The 5 Things We Wish You Knew About Pudendal Neuralgia

The 5 Things We Wish PTs, MDs, and Patients Knew About Pudendal Neuralgia and Pudendal Nerve Entrapment

Tracy Sher, MPT, CSCS and Loretta J. Robertson, PT, MS

Why is the diagnosis of Pudendal Neuralgia confused with Pudendal Nerve Entrapment? Why are there so many misdiagnoses with pudendal symptoms? Its complex. We are both pelvic physical therapists who see primarily pelvic pain, and more specifically, a high volume of patients with pudendal nerve symptoms. We evaluate and treat patients from all over the world who are not finding help or differential diagnoses related to pelvic pain and pudendal neuralgia. We also developed a full course for health professionals on pudendal neuralgia. What is most surprising to us is how many health care practitioners are not familiar with the diagnosis and treatment of pelvic pain and associated neuropathy in that area. We hear comments such as, “I don’t treat THAT nerve issue” or “I stay away from the pelvic region, but I’ll treat patients for back, hip or lower extremity diagnoses”. One vascular surgeon said, “I’ll deal with veins anywhere else in the body, but I won’t go near the pelvis.” Many patients seek answers online and this can lead to receiving the wrong information or seeing daunting “gloom and doom” stories. Research in this area is lacking, unfortunately.

Here’s a list of the 5 things we wish everyone knew:

  1. Pain with sitting does NOT mean you have Pudendal Neuralgia

    Many things can be the source of increased pain with sitting. These include vulvodynia, hip labral tears, proximal hamstring injuries with ischial bursitis, lumbar pathology, proximal hip adductor injuries, anal fissures, and pilonidal sinus just to name just a few. Often, the most basic question of exactly WHERE does it hurt with sitting is missed.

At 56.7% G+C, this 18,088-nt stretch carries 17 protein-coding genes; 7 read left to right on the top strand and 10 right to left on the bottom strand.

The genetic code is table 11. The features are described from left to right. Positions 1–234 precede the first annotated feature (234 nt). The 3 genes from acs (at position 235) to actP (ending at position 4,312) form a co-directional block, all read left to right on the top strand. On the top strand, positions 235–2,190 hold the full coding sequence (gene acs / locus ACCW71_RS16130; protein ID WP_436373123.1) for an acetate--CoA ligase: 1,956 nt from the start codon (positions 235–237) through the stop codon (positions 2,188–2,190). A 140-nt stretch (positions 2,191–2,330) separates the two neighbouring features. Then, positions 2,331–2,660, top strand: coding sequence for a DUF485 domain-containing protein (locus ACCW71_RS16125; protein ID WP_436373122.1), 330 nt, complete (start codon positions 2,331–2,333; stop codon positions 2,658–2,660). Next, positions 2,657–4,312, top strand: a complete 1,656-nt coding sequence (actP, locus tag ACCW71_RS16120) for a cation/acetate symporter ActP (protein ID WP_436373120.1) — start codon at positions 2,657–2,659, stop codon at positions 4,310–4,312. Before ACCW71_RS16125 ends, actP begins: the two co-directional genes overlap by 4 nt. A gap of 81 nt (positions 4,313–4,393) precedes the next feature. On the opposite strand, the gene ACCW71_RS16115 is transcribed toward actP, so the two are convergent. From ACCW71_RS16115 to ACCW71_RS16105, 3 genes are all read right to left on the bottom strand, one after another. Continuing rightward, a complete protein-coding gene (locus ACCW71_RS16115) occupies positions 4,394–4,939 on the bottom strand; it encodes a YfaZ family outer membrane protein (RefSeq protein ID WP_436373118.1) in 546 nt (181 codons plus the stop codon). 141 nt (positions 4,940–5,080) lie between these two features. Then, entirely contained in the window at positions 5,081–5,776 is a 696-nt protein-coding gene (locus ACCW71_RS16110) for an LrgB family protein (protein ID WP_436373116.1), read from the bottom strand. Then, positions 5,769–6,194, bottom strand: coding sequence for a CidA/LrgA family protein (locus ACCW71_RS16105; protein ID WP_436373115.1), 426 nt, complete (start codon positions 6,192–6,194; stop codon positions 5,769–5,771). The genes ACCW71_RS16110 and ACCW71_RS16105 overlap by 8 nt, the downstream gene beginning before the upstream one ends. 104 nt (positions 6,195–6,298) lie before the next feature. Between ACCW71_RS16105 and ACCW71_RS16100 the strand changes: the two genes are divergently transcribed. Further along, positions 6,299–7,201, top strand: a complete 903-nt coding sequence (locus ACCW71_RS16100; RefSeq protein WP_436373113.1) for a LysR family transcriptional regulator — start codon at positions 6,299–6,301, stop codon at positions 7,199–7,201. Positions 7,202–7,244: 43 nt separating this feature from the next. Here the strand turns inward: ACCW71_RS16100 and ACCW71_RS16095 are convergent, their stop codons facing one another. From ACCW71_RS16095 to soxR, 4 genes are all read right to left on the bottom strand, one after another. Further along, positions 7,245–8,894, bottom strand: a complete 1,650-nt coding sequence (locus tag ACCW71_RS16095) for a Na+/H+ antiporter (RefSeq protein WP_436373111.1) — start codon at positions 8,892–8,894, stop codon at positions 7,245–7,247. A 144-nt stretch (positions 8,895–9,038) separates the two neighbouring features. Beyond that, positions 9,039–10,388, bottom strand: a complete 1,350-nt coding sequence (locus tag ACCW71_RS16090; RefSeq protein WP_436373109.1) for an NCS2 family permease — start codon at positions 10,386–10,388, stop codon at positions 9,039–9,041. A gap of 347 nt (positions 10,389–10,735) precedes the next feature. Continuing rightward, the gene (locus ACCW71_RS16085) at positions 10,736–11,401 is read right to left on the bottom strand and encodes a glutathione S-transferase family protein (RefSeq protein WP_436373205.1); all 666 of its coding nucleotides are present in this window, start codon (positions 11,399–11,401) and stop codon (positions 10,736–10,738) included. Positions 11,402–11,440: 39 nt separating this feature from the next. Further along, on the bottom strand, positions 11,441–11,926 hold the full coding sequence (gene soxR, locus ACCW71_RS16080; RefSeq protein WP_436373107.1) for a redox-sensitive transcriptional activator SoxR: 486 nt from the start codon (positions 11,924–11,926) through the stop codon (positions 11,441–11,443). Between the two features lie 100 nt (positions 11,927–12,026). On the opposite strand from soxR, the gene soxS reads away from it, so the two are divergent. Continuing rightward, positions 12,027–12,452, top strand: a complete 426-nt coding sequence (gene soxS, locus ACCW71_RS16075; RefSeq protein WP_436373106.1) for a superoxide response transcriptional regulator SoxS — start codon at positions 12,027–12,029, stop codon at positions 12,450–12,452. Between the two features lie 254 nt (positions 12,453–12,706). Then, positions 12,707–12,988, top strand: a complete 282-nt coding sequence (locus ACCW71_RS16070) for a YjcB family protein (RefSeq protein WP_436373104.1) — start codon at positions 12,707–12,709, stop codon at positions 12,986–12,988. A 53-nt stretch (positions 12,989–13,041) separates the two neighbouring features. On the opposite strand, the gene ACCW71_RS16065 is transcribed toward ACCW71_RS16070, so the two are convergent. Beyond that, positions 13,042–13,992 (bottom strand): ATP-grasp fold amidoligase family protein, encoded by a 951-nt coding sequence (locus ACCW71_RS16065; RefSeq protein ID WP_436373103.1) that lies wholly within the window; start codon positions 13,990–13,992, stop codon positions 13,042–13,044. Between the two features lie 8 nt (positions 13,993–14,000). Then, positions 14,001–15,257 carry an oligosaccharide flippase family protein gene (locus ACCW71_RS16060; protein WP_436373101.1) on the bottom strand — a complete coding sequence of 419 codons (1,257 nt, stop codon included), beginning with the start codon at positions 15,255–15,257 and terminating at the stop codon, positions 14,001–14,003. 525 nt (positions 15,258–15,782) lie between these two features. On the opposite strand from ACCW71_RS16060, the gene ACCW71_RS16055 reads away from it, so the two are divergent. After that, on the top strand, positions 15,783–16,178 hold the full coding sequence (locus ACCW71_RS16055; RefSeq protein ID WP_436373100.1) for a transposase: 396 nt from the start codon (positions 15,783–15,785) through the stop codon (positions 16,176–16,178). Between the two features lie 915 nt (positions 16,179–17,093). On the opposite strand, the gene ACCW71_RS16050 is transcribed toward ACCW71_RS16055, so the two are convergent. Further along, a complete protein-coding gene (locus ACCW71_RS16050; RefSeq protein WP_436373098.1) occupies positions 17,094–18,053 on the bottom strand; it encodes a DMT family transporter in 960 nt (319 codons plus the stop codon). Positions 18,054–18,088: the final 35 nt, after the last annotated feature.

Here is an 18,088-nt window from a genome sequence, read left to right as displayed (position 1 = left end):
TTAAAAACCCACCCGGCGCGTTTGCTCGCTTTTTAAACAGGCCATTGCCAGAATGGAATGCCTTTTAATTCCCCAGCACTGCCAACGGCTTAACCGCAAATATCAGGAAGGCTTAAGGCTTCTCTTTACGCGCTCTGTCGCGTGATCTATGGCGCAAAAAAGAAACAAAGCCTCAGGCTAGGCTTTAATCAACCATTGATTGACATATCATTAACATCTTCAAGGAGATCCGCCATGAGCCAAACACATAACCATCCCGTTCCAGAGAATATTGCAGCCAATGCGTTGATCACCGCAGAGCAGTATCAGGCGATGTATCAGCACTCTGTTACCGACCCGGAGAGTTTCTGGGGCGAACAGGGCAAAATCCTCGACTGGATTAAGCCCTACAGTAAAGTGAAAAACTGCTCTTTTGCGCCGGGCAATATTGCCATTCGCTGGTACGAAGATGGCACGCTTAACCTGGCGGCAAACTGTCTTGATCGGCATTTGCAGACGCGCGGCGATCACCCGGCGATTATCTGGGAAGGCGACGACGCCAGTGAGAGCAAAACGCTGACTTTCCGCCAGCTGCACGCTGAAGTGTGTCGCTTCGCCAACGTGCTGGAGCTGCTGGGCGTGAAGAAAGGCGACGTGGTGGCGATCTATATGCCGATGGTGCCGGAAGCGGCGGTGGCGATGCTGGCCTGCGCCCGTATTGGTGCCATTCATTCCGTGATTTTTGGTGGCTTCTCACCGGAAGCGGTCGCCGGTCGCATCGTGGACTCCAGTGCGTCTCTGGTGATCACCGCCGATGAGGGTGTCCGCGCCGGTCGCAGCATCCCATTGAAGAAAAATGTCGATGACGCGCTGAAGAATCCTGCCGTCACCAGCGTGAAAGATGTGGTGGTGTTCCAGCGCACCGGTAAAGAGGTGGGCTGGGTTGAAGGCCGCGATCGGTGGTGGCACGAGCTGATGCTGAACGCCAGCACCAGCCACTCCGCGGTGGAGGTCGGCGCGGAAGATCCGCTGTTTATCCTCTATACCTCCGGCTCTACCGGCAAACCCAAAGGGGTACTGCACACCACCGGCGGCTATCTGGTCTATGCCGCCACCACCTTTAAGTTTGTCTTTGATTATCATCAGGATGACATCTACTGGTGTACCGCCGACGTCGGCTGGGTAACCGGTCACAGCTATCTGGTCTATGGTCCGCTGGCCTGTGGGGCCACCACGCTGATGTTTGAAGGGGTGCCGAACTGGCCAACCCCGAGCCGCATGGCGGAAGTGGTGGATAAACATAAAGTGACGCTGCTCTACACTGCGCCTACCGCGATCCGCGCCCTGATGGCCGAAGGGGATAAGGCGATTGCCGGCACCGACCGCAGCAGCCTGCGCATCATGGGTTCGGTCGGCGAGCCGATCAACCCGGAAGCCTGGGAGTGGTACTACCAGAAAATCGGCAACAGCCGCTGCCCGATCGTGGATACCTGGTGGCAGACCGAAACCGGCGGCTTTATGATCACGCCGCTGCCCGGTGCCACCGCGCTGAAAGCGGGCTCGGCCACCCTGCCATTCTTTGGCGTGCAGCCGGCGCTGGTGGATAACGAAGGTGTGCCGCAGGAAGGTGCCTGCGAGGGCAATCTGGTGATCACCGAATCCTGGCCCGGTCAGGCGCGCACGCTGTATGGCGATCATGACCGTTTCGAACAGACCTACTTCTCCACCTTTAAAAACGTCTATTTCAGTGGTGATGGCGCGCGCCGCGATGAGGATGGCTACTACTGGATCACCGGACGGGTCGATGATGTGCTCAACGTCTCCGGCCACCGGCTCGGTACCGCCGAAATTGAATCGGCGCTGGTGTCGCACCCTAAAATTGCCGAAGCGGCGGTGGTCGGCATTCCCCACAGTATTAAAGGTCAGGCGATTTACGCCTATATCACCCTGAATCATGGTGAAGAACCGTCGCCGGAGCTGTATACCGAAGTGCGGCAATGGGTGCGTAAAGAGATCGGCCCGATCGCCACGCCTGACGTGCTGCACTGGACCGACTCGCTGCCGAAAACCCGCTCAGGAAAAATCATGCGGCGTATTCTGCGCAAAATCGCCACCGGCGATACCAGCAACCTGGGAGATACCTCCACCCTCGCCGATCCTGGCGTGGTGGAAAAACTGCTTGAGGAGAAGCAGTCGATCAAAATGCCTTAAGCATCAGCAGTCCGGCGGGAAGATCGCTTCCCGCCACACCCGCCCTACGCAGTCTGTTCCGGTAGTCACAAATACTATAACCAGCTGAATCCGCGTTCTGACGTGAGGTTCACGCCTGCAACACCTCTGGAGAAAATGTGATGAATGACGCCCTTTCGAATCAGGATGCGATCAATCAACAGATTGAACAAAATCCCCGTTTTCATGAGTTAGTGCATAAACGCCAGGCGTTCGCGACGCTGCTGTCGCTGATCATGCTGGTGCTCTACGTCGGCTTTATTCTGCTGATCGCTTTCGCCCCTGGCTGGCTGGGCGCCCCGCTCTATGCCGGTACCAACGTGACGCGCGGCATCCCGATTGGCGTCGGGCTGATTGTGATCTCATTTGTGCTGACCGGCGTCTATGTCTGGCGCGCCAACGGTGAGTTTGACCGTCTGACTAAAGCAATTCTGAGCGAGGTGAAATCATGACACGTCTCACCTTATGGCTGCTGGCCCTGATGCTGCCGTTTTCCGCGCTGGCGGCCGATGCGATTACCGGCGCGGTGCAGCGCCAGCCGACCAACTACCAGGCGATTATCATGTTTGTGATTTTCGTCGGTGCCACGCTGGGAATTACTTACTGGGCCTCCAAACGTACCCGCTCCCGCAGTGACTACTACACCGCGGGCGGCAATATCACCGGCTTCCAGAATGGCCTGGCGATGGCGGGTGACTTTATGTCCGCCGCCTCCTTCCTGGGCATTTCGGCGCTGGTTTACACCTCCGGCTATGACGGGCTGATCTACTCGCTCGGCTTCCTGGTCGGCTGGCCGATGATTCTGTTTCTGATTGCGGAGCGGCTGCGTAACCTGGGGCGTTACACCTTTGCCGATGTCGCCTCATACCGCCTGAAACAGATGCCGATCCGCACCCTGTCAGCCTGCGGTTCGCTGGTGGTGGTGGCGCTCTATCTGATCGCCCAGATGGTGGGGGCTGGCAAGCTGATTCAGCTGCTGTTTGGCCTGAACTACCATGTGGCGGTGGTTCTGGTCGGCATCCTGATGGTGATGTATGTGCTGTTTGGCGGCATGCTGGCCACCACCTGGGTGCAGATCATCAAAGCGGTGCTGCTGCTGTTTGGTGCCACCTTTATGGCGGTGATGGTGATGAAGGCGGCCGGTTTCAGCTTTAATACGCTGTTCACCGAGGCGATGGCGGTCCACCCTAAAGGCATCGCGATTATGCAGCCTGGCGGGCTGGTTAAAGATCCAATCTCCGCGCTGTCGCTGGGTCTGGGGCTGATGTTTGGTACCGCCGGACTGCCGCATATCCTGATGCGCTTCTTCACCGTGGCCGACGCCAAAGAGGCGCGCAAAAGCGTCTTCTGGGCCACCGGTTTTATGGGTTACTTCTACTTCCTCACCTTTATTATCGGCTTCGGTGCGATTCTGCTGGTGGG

An example: A 59 year-old male, traveling from out of state, presented to pelvic PT with the chief complaint of  “penis pain” he’s had for 14 years. He also said he had pain with sitting. He’s gone to the best medical centers all over the U.S. He’s had pudendal nerve decompression surgery, numerous other procedures such as pudenda nerve blocks, pulsed radio frequency ablation and cryoablation to the pudendal nerves. He’s had many different types of imaging tests – pelvic MRI and spine MRI. He’s tried all sorts of medications. Nothing helped with his discomfort, or if it has, it was fleeting for a few days. Every place he went, they tried their best treat for what was considered a “pudendal issue.” Based on his symptoms, it was good to know he found professionals who even knew about the pudendal nerve and types of treatments. This is not always the case. But, in this case, this was likely the wrong path for treatment. (Read more about this case here). The pain was actually in the suprapubic area near the base of his penis and the lower abdominal region; and his pain only increased with sitting on soft surface and better with hard surfaces. This is a case of treating the wrong nerves and condition. (Here’s another case based on symptoms of pain with sitting, but wrong diagnosis based on MRI)

    A diagnosis of Pudendal Neuralgia truly involves a complete review of the patient history, diagnostic testing (if indicated) and a thorough exam. It doesn’t matter how many times a web search indicates pudendal neuralgia involves pain with sitting (or the Nantes Criteria indicates this), it does not mean you have PN if you have pain with sitting. Furthermore, pudendal neuralgia is not just one thing – it can show up as a variety of symptoms, depending on the branch affected.


2. Pudendal Neuralgia DOES NOT MEAN Pudendal Nerve Entrapment 

They are not the same thing. MOST people do NOT have entrapment. The information on the internet is full of mistakes regarding this delineation; and there’s a big difference. Pudendal Neuralgia (PN) refers to pain along the distribution of the nerve – the pudendal nerve has 3 primary branches that go toward the anus, the perineum and the clitoris or penis. Pudendal neuralgia does not mean that the nerve is damaged or trapped. There are many reasons for this neuralgia – a local nerve irritation from inflammation, tight muscles/connective tissue, vascular compression, mechanical compression (i.e. sitting for too long in a position with too much pressure), etc. Neuralgias are not always present and the intensity may change for a person.